4956 teamwork

groups, focus on real world groups has
typified more recent research in this area.
Some studies suggest facilitative effects of
heterogeneity on team performance. This pat
tern is most likely when the characteristics in
question are skills or educational specialization.
Strategic management initiatives appear more
likely to be made by groups that were heteroge
neous with respect to educational specialization.
More recently, studies in health care suggest that
the greater the number of professional groups
represented in teams, the higher the levels of
innovation in patient care. It might be that skill
heterogeneity means that each group member is
more likely to have non redundant and, pre
sumably, relevant expertise to contribute to the
team activities. Groups that include both diverse
and overlapping knowledge domains and skills
are particularly creative.
Some debate has surrounded the question of
whether it is advantageous to have groups that
are homogeneous or heterogeneous with respect
to cognitive ability. Results of two recent meta
analyses suggest that the relation between abil
ity heterogeneity and performance may be
somewhat complex. Based on these analyses, it
appears that, in general, ability heterogeneity
and performance are unrelated. Thus, there
would seem little justification to select team
members with a view to dispersing their cogni
tive ability levels.
Teams which are diverse in task related attri
butes are often diverse in relation to attributes
inherent in the individual. These relation
oriented characteristics can trigger stereotypes
and prejudice which, via intergroup conflict
(Hogg & Abrams 1988), can affect group pro
cesses and outcomes. For example, turnover
rates are higher in groups that are heterogeneous
with respect to age. Two studies that have exam
ined ethnicity diversity in groups have sug
gested that the effects of diversity may change
over time. Milliken and Martins (1996) sug
gested that ethnic diversity in groups can have
negative effects on individual and group out
comes, primarily early in a groups life. Simi
larly, in one of the very few longitudinal studies
in this area, Watson et al. (1993) reported that
groups that were heterogeneous with respect
to culture initially performed, on a series of
business case exercises, more poorly than cultu
rally homogeneous groups. As group members
gained experience with each other over time,
however, performance difference between cul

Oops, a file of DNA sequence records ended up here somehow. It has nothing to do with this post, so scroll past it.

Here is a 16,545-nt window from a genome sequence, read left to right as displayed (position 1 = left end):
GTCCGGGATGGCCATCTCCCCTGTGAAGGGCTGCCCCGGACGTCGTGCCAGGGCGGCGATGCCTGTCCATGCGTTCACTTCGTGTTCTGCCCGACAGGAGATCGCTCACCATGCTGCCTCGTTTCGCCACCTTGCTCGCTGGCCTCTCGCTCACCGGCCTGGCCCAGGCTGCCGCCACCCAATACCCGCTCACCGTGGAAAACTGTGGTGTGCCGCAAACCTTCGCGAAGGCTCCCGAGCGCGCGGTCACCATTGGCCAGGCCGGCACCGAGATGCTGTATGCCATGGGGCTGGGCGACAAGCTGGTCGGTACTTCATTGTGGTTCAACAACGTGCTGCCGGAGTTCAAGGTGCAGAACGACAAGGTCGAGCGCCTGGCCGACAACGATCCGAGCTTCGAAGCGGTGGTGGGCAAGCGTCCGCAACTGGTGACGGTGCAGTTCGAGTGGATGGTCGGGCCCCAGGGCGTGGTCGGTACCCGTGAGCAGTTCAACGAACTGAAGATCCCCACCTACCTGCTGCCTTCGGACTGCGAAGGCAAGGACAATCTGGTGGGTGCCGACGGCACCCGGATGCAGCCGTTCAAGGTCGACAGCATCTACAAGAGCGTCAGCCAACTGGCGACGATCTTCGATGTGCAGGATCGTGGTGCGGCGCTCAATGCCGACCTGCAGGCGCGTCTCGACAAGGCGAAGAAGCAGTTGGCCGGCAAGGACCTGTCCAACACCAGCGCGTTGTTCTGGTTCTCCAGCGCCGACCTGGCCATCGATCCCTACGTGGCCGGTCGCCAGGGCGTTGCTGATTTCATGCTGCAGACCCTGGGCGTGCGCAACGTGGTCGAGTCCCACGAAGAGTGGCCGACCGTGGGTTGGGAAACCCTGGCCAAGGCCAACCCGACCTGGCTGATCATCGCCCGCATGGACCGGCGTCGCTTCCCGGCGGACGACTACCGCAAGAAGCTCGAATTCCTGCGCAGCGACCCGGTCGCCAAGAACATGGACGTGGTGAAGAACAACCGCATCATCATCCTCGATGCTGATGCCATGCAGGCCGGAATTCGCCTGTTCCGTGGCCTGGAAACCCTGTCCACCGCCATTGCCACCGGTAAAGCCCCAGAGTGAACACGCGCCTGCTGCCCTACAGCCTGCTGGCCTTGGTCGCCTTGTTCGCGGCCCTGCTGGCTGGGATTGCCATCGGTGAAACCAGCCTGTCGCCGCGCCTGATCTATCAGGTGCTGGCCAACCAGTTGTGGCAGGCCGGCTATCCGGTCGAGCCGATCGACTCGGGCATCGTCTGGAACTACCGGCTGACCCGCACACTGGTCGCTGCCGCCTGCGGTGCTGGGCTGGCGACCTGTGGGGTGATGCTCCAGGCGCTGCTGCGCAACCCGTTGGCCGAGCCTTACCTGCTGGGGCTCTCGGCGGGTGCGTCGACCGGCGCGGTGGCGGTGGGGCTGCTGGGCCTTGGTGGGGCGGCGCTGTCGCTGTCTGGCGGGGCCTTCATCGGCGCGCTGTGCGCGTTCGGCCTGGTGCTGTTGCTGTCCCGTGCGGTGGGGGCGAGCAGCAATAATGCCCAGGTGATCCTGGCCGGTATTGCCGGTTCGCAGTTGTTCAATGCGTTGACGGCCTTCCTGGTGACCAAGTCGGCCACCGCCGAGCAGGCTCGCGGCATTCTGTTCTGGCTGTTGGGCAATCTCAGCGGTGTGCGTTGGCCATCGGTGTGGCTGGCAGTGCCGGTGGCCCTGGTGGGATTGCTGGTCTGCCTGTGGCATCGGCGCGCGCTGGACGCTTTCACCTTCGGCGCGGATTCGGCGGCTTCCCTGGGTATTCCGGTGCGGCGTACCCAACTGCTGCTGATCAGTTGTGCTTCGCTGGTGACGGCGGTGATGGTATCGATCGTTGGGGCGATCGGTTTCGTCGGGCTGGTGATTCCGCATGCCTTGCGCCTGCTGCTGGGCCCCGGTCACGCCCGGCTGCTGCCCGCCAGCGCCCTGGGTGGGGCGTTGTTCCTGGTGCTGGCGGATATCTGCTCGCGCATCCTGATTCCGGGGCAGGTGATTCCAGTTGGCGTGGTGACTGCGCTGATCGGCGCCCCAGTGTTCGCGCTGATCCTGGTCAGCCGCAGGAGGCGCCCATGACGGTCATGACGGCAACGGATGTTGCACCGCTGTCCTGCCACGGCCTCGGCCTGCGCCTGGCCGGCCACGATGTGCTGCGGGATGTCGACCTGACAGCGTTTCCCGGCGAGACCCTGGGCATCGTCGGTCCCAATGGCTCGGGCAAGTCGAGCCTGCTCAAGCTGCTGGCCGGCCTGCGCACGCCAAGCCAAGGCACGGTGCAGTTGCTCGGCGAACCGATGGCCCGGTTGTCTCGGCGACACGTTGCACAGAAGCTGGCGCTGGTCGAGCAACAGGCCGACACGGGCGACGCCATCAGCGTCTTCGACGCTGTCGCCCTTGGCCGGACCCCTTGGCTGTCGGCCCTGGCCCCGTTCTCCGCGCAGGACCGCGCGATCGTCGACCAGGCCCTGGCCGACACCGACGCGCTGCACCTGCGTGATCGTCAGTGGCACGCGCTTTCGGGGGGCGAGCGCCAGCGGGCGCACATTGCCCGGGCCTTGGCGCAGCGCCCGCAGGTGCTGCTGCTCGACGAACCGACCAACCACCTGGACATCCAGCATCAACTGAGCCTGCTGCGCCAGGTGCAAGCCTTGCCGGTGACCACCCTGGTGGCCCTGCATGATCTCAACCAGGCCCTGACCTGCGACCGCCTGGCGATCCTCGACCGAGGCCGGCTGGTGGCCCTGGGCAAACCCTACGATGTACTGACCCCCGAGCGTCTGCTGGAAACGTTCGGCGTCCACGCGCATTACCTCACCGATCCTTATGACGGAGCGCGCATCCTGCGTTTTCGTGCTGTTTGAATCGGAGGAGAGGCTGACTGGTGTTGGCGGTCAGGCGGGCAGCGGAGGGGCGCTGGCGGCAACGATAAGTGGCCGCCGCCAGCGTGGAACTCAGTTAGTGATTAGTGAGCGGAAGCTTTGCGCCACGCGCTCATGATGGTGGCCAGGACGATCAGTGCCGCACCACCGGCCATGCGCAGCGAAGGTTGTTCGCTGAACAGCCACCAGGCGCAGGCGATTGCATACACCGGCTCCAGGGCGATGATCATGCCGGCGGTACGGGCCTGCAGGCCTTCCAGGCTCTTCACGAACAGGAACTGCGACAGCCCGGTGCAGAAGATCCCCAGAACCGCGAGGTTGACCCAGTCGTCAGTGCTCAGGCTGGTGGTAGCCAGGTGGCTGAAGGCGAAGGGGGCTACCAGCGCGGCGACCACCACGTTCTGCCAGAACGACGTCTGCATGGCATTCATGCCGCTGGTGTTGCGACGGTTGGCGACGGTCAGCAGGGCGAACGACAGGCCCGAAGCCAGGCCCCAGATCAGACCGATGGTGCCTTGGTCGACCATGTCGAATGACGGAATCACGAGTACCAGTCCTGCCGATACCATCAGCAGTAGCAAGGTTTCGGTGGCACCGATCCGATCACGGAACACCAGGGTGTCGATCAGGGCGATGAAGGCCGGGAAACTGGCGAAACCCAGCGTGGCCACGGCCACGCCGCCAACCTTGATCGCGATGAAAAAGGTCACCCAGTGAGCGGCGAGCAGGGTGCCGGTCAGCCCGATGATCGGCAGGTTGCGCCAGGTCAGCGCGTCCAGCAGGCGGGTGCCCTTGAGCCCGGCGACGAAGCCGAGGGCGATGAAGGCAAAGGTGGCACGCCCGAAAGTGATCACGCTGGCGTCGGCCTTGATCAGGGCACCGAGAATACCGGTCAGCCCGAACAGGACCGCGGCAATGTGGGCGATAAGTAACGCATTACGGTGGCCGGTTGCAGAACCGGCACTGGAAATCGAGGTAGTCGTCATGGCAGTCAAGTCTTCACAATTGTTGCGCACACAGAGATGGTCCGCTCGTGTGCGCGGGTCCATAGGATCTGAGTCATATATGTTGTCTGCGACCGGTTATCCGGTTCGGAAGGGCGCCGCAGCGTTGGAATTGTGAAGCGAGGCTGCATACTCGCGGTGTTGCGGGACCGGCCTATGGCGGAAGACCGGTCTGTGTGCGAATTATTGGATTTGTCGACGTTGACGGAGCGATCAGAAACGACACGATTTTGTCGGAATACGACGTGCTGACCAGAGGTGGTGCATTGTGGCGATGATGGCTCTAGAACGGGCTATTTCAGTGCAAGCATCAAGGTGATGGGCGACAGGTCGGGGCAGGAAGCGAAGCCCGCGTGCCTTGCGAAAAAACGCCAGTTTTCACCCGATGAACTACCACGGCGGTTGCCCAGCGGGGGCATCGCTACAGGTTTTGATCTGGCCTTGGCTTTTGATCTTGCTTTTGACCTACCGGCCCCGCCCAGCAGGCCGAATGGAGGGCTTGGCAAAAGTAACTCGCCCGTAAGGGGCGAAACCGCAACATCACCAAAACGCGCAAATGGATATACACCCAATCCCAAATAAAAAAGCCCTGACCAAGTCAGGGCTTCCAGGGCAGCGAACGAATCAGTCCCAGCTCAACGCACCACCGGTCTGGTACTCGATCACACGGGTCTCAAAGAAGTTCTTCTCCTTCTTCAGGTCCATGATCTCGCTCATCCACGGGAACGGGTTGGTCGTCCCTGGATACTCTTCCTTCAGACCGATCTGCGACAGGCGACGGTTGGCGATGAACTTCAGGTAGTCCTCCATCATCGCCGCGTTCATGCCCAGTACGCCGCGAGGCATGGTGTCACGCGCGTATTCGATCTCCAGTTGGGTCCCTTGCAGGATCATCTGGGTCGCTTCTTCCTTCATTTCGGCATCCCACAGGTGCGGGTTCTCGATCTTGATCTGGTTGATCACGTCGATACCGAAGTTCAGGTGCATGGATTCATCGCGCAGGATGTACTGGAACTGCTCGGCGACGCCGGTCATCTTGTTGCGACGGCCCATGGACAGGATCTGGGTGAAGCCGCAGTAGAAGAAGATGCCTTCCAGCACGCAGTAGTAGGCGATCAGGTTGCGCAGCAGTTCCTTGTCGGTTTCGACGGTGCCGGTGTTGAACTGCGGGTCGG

turally homogeneous and heterogeneous groups
largely disappeared.
Organizational supports. Various organiza
tional contextual factors have been proposed as
important in predicting team effectiveness.
Reward systems, such as public recognition, pre
ferred work assignments, and money, have long
been known to provide motivation and affect
performance, particularly when the rewards are
contingent upon task achievement. Gladstein
found that pay and recognition had an effect,
especially upon the leaders behavior and the
way the group structured itself. Hackman
(1990) identified two contingencies: whether
the rewards are administered to the group as a
whole or to individuals, and whether the rewards
provide incentives for collaboration or delega
tion of tasks to individuals (the former, in both
cases, are associated with positive relationships
between rewards and group effectiveness). Feed
back is important for setting realistic goals and
fostering high group commitment. In addi
tion, high job satisfaction requires accurate feed
back from both the task and other group
members. However, group feedback can be dif
ficult to provide to teams with either long cycles
of work or one off projects. Limited empirical
evidence suggests training is correlated with
both self reported team effectiveness and man
agers judgments of effectiveness.

Team Processes

The second major element of the inputpro
cessoutput model is team processes. Among
these, the most consistently important factor in
determining team effectiveness is the existence
of team goals or objectives (Guzzo & Shea 1992).
Objectives. The clarity or specificity of goals
has also been shown to predict team perfor
mance outcomes. In order to combine efforts
effectively, team members have to understand
collectively what it is they are trying to achieve.
Much research also indicates that involvement in
goal setting fosters commitment to those goals
and consequently better team performance.
Participation. The second factor of central the
oretical and empirical concern in the study of
team performance is the notion of participation.